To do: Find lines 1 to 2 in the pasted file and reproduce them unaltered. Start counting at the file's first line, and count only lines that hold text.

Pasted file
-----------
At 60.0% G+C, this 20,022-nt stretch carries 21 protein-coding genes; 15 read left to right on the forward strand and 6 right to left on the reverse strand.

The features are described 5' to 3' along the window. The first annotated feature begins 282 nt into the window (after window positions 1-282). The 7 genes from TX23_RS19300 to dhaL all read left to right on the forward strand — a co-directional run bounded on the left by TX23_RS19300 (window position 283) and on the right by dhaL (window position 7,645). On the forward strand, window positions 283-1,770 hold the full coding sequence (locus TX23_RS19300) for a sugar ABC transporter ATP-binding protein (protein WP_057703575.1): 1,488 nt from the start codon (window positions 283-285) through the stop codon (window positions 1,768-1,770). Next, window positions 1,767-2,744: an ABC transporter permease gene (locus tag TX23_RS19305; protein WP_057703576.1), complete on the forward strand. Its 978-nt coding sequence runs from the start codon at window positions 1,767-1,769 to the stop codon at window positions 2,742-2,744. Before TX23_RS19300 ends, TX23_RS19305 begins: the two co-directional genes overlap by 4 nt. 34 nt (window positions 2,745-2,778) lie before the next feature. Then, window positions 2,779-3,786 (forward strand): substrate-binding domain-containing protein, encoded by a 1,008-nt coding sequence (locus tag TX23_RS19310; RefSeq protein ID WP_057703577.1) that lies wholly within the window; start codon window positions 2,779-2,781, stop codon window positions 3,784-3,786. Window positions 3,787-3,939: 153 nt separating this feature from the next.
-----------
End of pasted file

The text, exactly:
At 60.0% G+C, this 20,022-nt stretch carries 21 protein-coding genes; 15 read left to right on the forward strand and 6 right to left on the reverse strand.

The features are described 5' to 3' along the window. The first annotated feature begins 282 nt into the window (after window positions 1-282). The 7 genes from TX23_RS19300 to dhaL all read left to right on the forward strand — a co-directional run bounded on the left by TX23_RS19300 (window position 283) and on the right by dhaL (window position 7,645). On the forward strand, window positions 283-1,770 hold the full coding sequence (locus TX23_RS19300) for a sugar ABC transporter ATP-binding protein (protein WP_057703575.1): 1,488 nt from the start codon (window positions 283-285) through the stop codon (window positions 1,768-1,770). Next, window positions 1,767-2,744: an ABC transporter permease gene (locus tag TX23_RS19305; protein WP_057703576.1), complete on the forward strand. Its 978-nt coding sequence runs from the start codon at window positions 1,767-1,769 to the stop codon at window positions 2,742-2,744. Before TX23_RS19300 ends, TX23_RS19305 begins: the two co-directional genes overlap by 4 nt. 34 nt (window positions 2,745-2,778) lie before the next feature. Then, window positions 2,779-3,786 (forward strand): substrate-binding domain-containing protein, encoded by a 1,008-nt coding sequence (locus tag TX23_RS19310; RefSeq protein ID WP_057703577.1) that lies wholly within the window; start codon window positions 2,779-2,781, stop codon window positions 3,784-3,786. Window positions 3,787-3,939: 153 nt separating this feature from the next.